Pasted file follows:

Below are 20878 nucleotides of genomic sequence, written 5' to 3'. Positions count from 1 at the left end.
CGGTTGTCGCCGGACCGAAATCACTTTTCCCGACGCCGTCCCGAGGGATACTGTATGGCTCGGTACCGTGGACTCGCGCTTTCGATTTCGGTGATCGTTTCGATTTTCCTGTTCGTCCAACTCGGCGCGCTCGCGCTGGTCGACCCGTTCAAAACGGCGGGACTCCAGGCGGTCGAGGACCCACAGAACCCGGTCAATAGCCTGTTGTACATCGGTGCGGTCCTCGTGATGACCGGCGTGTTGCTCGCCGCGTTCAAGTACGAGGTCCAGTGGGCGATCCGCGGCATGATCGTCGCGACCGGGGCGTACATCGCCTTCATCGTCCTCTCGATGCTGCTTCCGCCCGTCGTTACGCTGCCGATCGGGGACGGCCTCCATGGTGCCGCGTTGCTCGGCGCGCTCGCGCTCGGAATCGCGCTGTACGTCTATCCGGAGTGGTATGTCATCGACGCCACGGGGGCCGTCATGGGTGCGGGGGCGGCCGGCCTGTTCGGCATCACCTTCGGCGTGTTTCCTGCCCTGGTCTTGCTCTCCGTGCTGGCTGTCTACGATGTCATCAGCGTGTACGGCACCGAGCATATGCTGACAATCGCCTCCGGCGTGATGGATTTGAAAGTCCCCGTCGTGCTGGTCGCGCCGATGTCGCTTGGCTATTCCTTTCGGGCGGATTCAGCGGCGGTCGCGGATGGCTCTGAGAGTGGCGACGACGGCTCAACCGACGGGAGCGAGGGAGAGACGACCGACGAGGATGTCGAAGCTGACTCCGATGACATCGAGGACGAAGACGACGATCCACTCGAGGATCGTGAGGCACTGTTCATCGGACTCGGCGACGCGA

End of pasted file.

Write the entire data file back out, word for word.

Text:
Below are 20878 nucleotides of genomic sequence, written 5' to 3'. Positions count from 1 at the left end.
CGGTTGTCGCCGGACCGAAATCACTTTTCCCGACGCCGTCCCGAGGGATACTGTATGGCTCGGTACCGTGGACTCGCGCTTTCGATTTCGGTGATCGTTTCGATTTTCCTGTTCGTCCAACTCGGCGCGCTCGCGCTGGTCGACCCGTTCAAAACGGCGGGACTCCAGGCGGTCGAGGACCCACAGAACCCGGTCAATAGCCTGTTGTACATCGGTGCGGTCCTCGTGATGACCGGCGTGTTGCTCGCCGCGTTCAAGTACGAGGTCCAGTGGGCGATCCGCGGCATGATCGTCGCGACCGGGGCGTACATCGCCTTCATCGTCCTCTCGATGCTGCTTCCGCCCGTCGTTACGCTGCCGATCGGGGACGGCCTCCATGGTGCCGCGTTGCTCGGCGCGCTCGCGCTCGGAATCGCGCTGTACGTCTATCCGGAGTGGTATGTCATCGACGCCACGGGGGCCGTCATGGGTGCGGGGGCGGCCGGCCTGTTCGGCATCACCTTCGGCGTGTTTCCTGCCCTGGTCTTGCTCTCCGTGCTGGCTGTCTACGATGTCATCAGCGTGTACGGCACCGAGCATATGCTGACAATCGCCTCCGGCGTGATGGATTTGAAAGTCCCCGTCGTGCTGGTCGCGCCGATGTCGCTTGGCTATTCCTTTCGGGCGGATTCAGCGGCGGTCGCGGATGGCTCTGAGAGTGGCGACGACGGCTCAACCGACGGGAGCGAGGGAGAGACGACCGACGAGGATGTCGAAGCTGACTCCGATGACATCGAGGACGAAGACGACGATCCACTCGAGGATCGTGAGGCACTGTTCATCGGACTCGGCGACGCGA